It’s About Time
by Suzanne Volmer
During a visit to Nathan Miner’s Somerville studio located near the intellectual epicenter of Harvard and MIT, the artist described his paintings as being about time. He is interested in the aesthetics of inversion, and his painterly content has a geometric push and pull against equilibrium that addresses the space-time continuum. Miner’s premise is particularly apropos considering the announcement in the news of folds recently discovered in the spatial fabric.
While discussing his artwork, Miner brought out some books that have influenced his creative development: Fritjof Capra’s “The Tao of Physics,” Stephen Hawking’s “Brief History of Time” and “The Book” by Alan Watts. He cited these texts as furthering a larger discussion about layers of information in his artwork. Miner’s paintings and related artifacts can be seen in “Decade,” a solo exhibit through April 22 at Boston’s Rafius Fane Gallery, and in “Groundswell,” a group exhibition (that includes his “Entanglement” painting) at The Art Museum of the University of New Hampshire through April 3.
Miner’s work draws upon the idea of optical illusion manipulating perception of light and space. His paintings seemingly distort, compress and channel energy in a visual language that is an exploration of particle physics. His work has a sophistication of color directed against a grid of vast, shifting internal perspective organized to appear as warped space. There is a sense of immersive drama conveyed for audiences.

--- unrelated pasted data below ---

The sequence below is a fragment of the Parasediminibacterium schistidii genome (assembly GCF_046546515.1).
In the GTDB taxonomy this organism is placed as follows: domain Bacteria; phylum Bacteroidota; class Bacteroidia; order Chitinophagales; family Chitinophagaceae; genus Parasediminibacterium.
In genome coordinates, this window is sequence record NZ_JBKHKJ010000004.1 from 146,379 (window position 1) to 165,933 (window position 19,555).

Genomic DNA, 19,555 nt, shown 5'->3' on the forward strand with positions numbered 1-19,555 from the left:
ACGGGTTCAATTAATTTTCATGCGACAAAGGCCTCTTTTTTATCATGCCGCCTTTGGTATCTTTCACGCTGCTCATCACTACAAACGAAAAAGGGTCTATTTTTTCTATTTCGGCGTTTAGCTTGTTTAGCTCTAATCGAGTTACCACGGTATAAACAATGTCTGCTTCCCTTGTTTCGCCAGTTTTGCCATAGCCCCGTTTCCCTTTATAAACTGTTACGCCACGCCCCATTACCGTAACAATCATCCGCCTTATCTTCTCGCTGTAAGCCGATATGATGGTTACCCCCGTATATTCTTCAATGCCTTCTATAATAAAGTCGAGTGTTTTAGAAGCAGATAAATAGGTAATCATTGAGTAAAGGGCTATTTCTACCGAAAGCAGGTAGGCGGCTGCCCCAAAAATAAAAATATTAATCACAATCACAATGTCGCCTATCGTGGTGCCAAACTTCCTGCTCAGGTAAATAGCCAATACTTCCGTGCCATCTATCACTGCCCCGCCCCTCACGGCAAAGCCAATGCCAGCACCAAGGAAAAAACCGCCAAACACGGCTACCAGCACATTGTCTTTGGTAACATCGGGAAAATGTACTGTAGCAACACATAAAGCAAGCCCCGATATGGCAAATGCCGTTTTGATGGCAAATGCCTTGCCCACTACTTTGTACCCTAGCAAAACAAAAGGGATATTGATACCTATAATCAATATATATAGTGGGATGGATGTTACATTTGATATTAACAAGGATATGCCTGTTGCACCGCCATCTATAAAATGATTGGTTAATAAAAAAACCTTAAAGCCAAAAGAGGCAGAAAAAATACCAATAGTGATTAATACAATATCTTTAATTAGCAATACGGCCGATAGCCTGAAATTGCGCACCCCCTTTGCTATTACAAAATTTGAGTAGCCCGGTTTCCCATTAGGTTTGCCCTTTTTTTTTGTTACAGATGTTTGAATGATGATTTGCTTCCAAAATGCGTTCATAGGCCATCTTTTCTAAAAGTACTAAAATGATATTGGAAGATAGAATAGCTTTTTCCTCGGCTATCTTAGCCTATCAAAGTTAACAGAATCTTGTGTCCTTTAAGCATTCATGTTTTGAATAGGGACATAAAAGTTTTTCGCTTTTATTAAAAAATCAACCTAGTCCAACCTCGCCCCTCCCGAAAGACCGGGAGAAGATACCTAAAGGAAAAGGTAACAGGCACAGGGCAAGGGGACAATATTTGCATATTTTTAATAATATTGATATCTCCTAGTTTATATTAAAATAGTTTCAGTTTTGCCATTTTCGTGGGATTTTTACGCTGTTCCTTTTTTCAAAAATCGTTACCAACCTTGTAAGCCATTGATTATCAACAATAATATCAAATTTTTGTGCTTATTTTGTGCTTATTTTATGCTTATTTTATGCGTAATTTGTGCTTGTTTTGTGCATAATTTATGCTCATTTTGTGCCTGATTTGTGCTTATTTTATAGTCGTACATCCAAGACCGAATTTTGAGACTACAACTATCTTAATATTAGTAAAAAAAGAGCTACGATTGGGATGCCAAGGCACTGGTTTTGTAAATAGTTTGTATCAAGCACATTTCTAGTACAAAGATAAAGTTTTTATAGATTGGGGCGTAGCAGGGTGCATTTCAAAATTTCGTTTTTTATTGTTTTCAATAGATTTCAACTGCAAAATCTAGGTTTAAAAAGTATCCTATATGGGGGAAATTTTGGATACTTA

Typically more than 20 or 30 layers of information per painting build into Miner’s refined and explosive subject matter. Photoshop technology was used to facilitate the layering of collected image brackets, and soft washes of veiled color were applied to paper using ink jet printing to create sheer color blooms as departure points. Next, he adhered paper to aluminum backing so that his complex process of painting on ground could proceed. A single artwork can take up to a year to complete, and Miner usually has more than one painting in development at a time. “Decade” is a culminating exhibit as well as an inventive show.